The Lyrics of Henry VIII
When we think of exemplary models illustrative of the nature of courtly literature and culture in Renaissance England, the early court of Henry VIII is not always the first to come to mind. By sheer force of voluminous scholarship alone, one might be more drawn to that of his daughter Elizabeth I and, once there, persuaded to consider those who assisted in the process of shaping the literary life of her court in a model suited to its monarch, and literary representations of that monarch in terms suitable to the court. Of this, there are many illustrations, among them the Cynthia of Edmund Spenser’s Colin Clout; the Britomart, Glorianna, and Belphoebe of The Faerie Queene; Sir Philip Sidney’s judicious judge at the centre of his Lady of May; and the figure—constructed and interpreted by Spenser, Mary Sidney, William Shakespeare, George Peele, John Davies, and others—of Astrea. What emerges from consideration in such a vein is the nature of the social fiction that is constructed and elaborated in literary terms by these literati and, when viewed in the larger context of court activity, the way in which literary constructions are reflected in (and, themselves, reflect) themes and trends in the larger fabric of court life.
Such processes are similarly at work in the earlier Tudor court, especially that of Elizabeth’s father Henry in the first years of his reign, but there are far fewer literary figures of such prominence to recount—unless, of course, one is willing to consider the king directly among those literary figures who participated in the construction of courtly social fictions. The Henry VIII Manuscript (BL Additional MS 31,922; hereafter referred to as H), one of only three large songbooks surviving from the period, is notable for many reasons, but chief among them is its intimate connection with Henry’s early court and, within, its exemplification of the social fictions developed and elaborated by Henry and his early contemporaries, specifically that of courtly love and the elements of spectacle and regal power that Henry brought to it. It provides a rare witness to the fictions the early Tudor court literati constructed and upheld, and the even rarer opportunity of examining the light, earlier lyrical works of a figure better known for his later reforms, secular and religious alike. In allowing one to view the court, and its monarch, through the short poetical works which graced them, the lyrics of the Henry VIII MS are themselves exemplary of the literary accoutrement—the apparel or attire intended for special purposes—of the early Tudor court and of the king himself.
Hitherto unedited in a form intended for a literary audience, the lyrics of the Henry VIII MS thus constitute a document that contributes considerably to our critical understanding of the connections between music, poetry and power in early Renaissance society—because of the prominence of its chief author and composer, the King himself, and also because of its literary reflection of the social and political elements of the early Tudor court. The lyrics themselves will appear soon in an edition published by the Renaissance English Text Society, but the matter of the text itself and its relation to the larger context of the literary and musicological study of this manuscript will not be addressed at length in that edition; this note attempts to provide that material, bringing forward aspects of our understanding of the text of the manuscript from the previous generation of scholars to the current one, toward a greater understanding of the social, cultural, literary and musicological understanding of the text of H.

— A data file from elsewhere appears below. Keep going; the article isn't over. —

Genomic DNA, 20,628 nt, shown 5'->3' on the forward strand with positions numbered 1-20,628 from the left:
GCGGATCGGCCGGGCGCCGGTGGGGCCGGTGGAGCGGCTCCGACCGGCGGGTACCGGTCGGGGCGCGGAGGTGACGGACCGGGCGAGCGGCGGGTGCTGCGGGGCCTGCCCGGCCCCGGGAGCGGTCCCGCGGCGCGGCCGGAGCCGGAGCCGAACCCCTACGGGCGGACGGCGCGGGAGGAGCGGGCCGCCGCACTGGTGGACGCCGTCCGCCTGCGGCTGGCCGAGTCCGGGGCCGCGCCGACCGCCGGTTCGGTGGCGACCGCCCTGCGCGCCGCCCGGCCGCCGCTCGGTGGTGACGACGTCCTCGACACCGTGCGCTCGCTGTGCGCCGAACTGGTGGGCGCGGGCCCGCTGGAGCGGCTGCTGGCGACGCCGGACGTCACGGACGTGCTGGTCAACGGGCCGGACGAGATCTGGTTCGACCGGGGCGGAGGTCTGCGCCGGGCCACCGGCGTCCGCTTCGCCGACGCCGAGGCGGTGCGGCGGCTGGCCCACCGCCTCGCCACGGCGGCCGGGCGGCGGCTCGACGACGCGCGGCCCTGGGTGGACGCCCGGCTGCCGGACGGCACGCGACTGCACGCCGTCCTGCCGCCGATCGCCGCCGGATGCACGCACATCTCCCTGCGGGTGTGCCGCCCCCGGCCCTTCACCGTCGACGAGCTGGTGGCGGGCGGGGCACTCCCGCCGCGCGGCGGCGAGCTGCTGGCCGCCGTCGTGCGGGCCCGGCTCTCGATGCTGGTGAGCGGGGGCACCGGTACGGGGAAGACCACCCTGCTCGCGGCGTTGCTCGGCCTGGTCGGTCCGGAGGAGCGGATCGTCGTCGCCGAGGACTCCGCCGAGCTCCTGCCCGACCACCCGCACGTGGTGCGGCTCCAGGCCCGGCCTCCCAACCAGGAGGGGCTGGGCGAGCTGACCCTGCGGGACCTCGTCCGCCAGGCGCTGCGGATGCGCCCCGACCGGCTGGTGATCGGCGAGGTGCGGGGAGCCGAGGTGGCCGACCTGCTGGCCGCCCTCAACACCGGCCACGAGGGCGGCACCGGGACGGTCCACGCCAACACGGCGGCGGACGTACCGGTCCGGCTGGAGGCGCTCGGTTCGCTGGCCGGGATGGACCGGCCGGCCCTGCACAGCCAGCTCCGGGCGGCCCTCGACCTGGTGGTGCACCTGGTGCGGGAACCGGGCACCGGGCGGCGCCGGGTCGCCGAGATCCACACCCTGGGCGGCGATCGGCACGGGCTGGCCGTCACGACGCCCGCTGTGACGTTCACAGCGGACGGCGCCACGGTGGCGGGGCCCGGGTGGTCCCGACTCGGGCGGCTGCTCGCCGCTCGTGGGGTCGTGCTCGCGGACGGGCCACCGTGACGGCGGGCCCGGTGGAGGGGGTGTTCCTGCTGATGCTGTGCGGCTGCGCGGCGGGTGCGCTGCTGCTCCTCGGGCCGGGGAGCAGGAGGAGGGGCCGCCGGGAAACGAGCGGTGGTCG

Table of Contents
- Description of the Manuscript
- Date of the Manuscript
- Provenance of the Manuscript
- Language of the Manuscript
- Appendix 1: English Lyrics by Occasion/Theme
- Appendix 2: Notes, References, and Brief Comments on Textual and Musical Witnesses
- Appendix 3: Bibliography
- This extended note contains materials which will not be treated – except in heavily condensed form – in Siemens' edition of the lyrics of the Henry VIII Manuscript for the Renaissance English Text Society, available from the Arizona Center for Medieval and Renaissance Studies and Google Books.
- See Frances Yates’ Astrea (29-87).
- See, for example, studies in the literature of the Henrician court carried out by Alistair Fox, in his Politics and Literature in the Reigns of Henry VII and Henry VIII, and Greg Walker, in his Plays of Persuasion, among others.
- On the nature of the fiction of courtly love, see the fourth chapter of R.F. Green’s Poets and Princepleasers, “The Court of Cupid” (101-134); also the chapters in Stevens M&P: “The ‘Game of Love’” (154-202) and “The Courtly Makers from Chaucer to Wyatt” (203-232). On the dynamic of political power inherent to such “fictions,” see Anglo (Spectacle, Pageantry, and Early Tudor Policy).
- See OED (“accoutrement”).